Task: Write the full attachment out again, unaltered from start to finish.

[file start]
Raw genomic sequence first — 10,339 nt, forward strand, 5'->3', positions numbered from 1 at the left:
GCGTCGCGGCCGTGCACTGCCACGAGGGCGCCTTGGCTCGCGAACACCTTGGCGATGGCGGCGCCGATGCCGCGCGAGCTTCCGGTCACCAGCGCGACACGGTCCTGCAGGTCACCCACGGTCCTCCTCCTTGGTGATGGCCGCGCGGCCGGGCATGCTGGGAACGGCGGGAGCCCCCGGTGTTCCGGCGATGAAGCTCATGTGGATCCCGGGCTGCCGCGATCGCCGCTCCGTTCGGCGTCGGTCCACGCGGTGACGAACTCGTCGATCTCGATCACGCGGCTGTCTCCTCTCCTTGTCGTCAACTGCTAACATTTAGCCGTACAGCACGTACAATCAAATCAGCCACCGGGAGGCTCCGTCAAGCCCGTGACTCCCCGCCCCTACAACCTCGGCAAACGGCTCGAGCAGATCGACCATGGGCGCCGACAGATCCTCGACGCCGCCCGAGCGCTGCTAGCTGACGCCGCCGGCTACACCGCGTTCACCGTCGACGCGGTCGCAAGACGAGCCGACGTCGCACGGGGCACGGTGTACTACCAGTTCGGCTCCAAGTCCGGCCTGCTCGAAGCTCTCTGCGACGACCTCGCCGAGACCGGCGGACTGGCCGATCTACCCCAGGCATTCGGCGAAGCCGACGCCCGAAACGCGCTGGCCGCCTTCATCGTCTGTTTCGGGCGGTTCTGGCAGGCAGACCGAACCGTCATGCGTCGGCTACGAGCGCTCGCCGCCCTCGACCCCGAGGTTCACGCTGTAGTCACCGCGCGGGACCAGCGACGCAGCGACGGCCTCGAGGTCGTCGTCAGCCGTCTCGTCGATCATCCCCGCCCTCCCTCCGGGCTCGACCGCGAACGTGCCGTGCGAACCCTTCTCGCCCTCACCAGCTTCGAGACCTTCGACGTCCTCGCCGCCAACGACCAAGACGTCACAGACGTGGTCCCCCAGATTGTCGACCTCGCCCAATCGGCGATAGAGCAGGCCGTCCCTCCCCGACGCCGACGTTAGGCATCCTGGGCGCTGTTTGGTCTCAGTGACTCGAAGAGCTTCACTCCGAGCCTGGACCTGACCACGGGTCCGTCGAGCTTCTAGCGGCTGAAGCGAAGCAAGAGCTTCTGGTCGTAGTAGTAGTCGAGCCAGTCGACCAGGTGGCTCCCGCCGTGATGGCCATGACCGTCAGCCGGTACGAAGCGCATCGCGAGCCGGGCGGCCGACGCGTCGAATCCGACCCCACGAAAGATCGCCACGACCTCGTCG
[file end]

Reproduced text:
Raw genomic sequence first — 10,339 nt, forward strand, 5'->3', positions numbered from 1 at the left:
GCGTCGCGGCCGTGCACTGCCACGAGGGCGCCTTGGCTCGCGAACACCTTGGCGATGGCGGCGCCGATGCCGCGCGAGCTTCCGGTCACCAGCGCGACACGGTCCTGCAGGTCACCCACGGTCCTCCTCCTTGGTGATGGCCGCGCGGCCGGGCATGCTGGGAACGGCGGGAGCCCCCGGTGTTCCGGCGATGAAGCTCATGTGGATCCCGGGCTGCCGCGATCGCCGCTCCGTTCGGCGTCGGTCCACGCGGTGACGAACTCGTCGATCTCGATCACGCGGCTGTCTCCTCTCCTTGTCGTCAACTGCTAACATTTAGCCGTACAGCACGTACAATCAAATCAGCCACCGGGAGGCTCCGTCAAGCCCGTGACTCCCCGCCCCTACAACCTCGGCAAACGGCTCGAGCAGATCGACCATGGGCGCCGACAGATCCTCGACGCCGCCCGAGCGCTGCTAGCTGACGCCGCCGGCTACACCGCGTTCACCGTCGACGCGGTCGCAAGACGAGCCGACGTCGCACGGGGCACGGTGTACTACCAGTTCGGCTCCAAGTCCGGCCTGCTCGAAGCTCTCTGCGACGACCTCGCCGAGACCGGCGGACTGGCCGATCTACCCCAGGCATTCGGCGAAGCCGACGCCCGAAACGCGCTGGCCGCCTTCATCGTCTGTTTCGGGCGGTTCTGGCAGGCAGACCGAACCGTCATGCGTCGGCTACGAGCGCTCGCCGCCCTCGACCCCGAGGTTCACGCTGTAGTCACCGCGCGGGACCAGCGACGCAGCGACGGCCTCGAGGTCGTCGTCAGCCGTCTCGTCGATCATCCCCGCCCTCCCTCCGGGCTCGACCGCGAACGTGCCGTGCGAACCCTTCTCGCCCTCACCAGCTTCGAGACCTTCGACGTCCTCGCCGCCAACGACCAAGACGTCACAGACGTGGTCCCCCAGATTGTCGACCTCGCCCAATCGGCGATAGAGCAGGCCGTCCCTCCCCGACGCCGACGTTAGGCATCCTGGGCGCTGTTTGGTCTCAGTGACTCGAAGAGCTTCACTCCGAGCCTGGACCTGACCACGGGTCCGTCGAGCTTCTAGCGGCTGAAGCGAAGCAAGAGCTTCTGGTCGTAGTAGTAGTCGAGCCAGTCGACCAGGTGGCTCCCGCCGTGATGGCCATGACCGTCAGCCGGTACGAAGCGCATCGCGAGCCGGGCGGCCGACGCGTCGAATCCGACCCCACGAAAGATCGCCACGACCTCGTCG